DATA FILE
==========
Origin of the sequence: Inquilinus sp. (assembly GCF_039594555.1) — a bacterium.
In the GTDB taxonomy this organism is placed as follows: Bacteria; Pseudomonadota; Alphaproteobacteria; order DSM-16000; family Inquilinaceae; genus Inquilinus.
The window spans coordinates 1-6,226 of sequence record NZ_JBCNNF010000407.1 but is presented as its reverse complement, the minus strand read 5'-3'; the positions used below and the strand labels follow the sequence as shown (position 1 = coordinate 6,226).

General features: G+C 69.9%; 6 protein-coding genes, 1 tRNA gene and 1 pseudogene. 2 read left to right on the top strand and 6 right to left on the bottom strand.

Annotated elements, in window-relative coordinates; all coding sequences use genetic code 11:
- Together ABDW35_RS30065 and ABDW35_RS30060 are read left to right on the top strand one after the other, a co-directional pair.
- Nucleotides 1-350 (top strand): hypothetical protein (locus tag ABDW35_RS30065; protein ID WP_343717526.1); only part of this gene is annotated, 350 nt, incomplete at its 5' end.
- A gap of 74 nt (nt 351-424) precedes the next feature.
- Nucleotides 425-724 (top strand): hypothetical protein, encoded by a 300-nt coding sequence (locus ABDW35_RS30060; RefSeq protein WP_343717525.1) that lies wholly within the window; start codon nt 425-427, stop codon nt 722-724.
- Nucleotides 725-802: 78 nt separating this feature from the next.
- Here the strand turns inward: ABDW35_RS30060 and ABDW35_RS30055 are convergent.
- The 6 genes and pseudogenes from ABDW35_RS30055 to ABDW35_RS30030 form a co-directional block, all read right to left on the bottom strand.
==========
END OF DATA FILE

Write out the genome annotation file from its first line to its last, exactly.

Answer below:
Origin of the sequence: Inquilinus sp. (assembly GCF_039594555.1) — a bacterium.
In the GTDB taxonomy this organism is placed as follows: Bacteria; Pseudomonadota; Alphaproteobacteria; order DSM-16000; family Inquilinaceae; genus Inquilinus.
The window spans coordinates 1-6,226 of sequence record NZ_JBCNNF010000407.1 but is presented as its reverse complement, the minus strand read 5'-3'; the positions used below and the strand labels follow the sequence as shown (position 1 = coordinate 6,226).

General features: G+C 69.9%; 6 protein-coding genes, 1 tRNA gene and 1 pseudogene. 2 read left to right on the top strand and 6 right to left on the bottom strand.

Annotated elements, in window-relative coordinates; all coding sequences use genetic code 11:
- Together ABDW35_RS30065 and ABDW35_RS30060 are read left to right on the top strand one after the other, a co-directional pair.
- Nucleotides 1-350 (top strand): hypothetical protein (locus tag ABDW35_RS30065; protein ID WP_343717526.1); only part of this gene is annotated, 350 nt, incomplete at its 5' end.
- A gap of 74 nt (nt 351-424) precedes the next feature.
- Nucleotides 425-724 (top strand): hypothetical protein, encoded by a 300-nt coding sequence (locus ABDW35_RS30060; RefSeq protein WP_343717525.1) that lies wholly within the window; start codon nt 425-427, stop codon nt 722-724.
- Nucleotides 725-802: 78 nt separating this feature from the next.
- Here the strand turns inward: ABDW35_RS30060 and ABDW35_RS30055 are convergent.
- The 6 genes and pseudogenes from ABDW35_RS30055 to ABDW35_RS30030 form a co-directional block, all read right to left on the bottom strand.